I am so excited to share my first real Home Improvement DIY project with you all. There is only so much you can do when you don't actually own a home yet... which is why I invaded my parent's home and ask them to channel my DIY passion into their guest bathroom! :)
My parent's guest bathroom was in need of some real love. With zero natural light & ugly builder grade everything, we had our work cut out for us... and believe it or not, on a budget of under $100 this is what it was transformed into. The projects included in this bathroom redo were the counter tops ($25), refacing the cabinets, framing the mirror, and painting & stenciling the walls (Tutorial for my free hand wall stencil found here)
The end result is really amazing! The question is whether or not to brag about your "fake granite counter tops" or let everyone think you just had real granite installed! ;)
I admit up to the very end I was so scared that they wouldn't turn out as perfectly as I wanted them to, but I could not be happier with the end result!
First things first, you will need the following:
-Sand Paper to rough up the counter-tops
-A Good Primer that will work with acrylic paints. We actually used a Rust-Olleum Spray Saint Primer.
-Some Granite Counter Samples (optional)
-Acrylic Paints of your color choice (you know, the little bottles of paint you buy at your craft store!)
-Paintbrushes and a Sea Sponge
-Drop Cloths/Cardboard as protection against the sealant
-Ultra Gloss Epoxy (the box will tell you how much of it you will need for the square footage you will be using it for)
-Gloves, something to mix the Epoxy in & something to apply it with (we used a painting stick.. haha!)
I grabbed a few granite counter samples from my local home improvement store to get an idea of what color, pattern and texture would fit the style I wanted to incorporate into the bathroom. We decided to go with a dark version, with lots of cool grays, some silver, some browns, and lots of black.
Give your counter tops a good wash down to make sure there is no grime. Sand it really well.
Wipe off any dust from sanding, and tape off any places that will touch your counter tops.
Since we used a spray paint primer, we protected the wall with cardboard. :)
Make sure to spray really well (no drips!) and make sure it has even coverage because that is what everything holds onto. Let dry completely.
The painting was the hardest part for me. I was really particular about how I wanted it to turn out. I didn't want it to look like someone was really sloppy and just dabbed paint here and there with a plastic bag.
To get the look we wanted, we worked with the darker tones first, then added the light highlights after, subduing some of them by patting them down with some of the darker, slightly watered down paint. Study some of the granite samples you like to see how the natural "grain" of stone looks.
We just played with it until we liked (okay, LOVED!) what we saw. We found it's best to work with it all wet so you can blend better.
We also alternated between sponges and paintbrushes for the finer details.
We liked the marble effect so we made sure to incorporate some "Squiggle Lines."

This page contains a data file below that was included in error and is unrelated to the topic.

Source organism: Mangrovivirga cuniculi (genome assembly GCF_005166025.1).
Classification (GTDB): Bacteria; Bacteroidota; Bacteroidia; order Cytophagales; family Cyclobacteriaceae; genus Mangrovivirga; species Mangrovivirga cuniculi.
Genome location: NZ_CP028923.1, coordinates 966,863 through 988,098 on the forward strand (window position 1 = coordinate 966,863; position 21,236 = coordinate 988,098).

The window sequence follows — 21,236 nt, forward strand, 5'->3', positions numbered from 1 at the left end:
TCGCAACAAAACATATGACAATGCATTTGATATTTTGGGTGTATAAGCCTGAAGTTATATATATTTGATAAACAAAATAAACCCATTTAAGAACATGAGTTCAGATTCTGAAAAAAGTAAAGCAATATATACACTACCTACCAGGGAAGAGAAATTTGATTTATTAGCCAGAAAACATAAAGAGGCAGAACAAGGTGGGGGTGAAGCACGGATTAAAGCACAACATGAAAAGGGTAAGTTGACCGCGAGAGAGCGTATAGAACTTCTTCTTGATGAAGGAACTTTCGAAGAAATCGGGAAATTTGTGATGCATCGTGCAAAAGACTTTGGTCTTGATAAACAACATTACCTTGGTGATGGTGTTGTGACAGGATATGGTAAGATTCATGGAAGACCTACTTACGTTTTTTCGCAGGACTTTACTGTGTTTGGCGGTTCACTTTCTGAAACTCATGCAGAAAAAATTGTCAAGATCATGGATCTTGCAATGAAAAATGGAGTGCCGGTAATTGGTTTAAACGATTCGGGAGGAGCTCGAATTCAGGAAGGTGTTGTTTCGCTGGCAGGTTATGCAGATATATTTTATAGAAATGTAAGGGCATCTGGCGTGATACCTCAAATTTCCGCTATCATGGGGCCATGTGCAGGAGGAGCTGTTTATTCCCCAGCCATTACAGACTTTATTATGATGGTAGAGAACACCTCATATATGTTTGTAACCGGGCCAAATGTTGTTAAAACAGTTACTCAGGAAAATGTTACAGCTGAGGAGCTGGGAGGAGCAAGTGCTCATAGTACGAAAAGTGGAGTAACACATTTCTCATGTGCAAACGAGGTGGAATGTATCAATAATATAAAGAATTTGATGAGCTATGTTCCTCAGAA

After you let all your acrylic paints dry, it is time for your Epoxy.
Follow the Directions EXACTLY as stated on box. If you and too much of one of the components, or don't mix it perfectly then you may end up with a sealant that doesn't dry in some spots. Ours didn't have any issues, but it did have lots of bubbles from stirring (ahhh! More on that below!)
Here's a (very real, unstaged) photo of us adding the Epoxy to the counters. We used a large piece of cardboard to act as our "drop cloth."
Use gloves when applying this stuff. It's super sticky! The box didn't specify how to apply it other than pouring it on the surface. We didn't want to risk getting paintbrush hairs, or stroke lines in our sealant, so we smoothed the "puddles" out with a paint stick to give even coverage on the whole counter tops.
Going up on the back splash was a little trickier... I can't help but wonder if it would have worked a little better to use a paint roller... but you only have so much time with this stuff before it dries, so work quick!
I recommend starting with the back splash first, so that the excess sealant doesn't run down onto your already finished flat surface.
If you get bubbles in your sealant from mixing or pouring, either blow on them or hover a lighter above them to pop them. We did both. :)
Now you have to patient and let them dry... for a long time! I think it's a 24 hour set time, but I would recommend not putting anything on them for at least 48 hours.
They are SO gorgeous. No pictures can do them justice!
They Epoxy gives a complete waterproof, shiny, gorgeous finish! It's been a couple months since we did the counters and they are holding up beautifully!
The only question I had was, "Why didn't we do this sooner?!"
Give it a try! It looks so great that my mom asked me to do the other two bathrooms in the house soon!
Breakdown of Costs:
The Extra Gloss Epoxy $17
(I got it from Home Depot. But I only needed half of it, which means I can use it for another bathroom!)
Spray Paint Primer: $5
Acrylic Paints $3
(because we had most of them on hand)
Paint Brushes & Painter's Tape $0
(we already had some on hand)
PS) Thanks to So Lovely Creations & Wild Whitney for your inspiring tutorials on fake granite counter tops! If you want future information on how other people have used similar methods, check out their tutorials!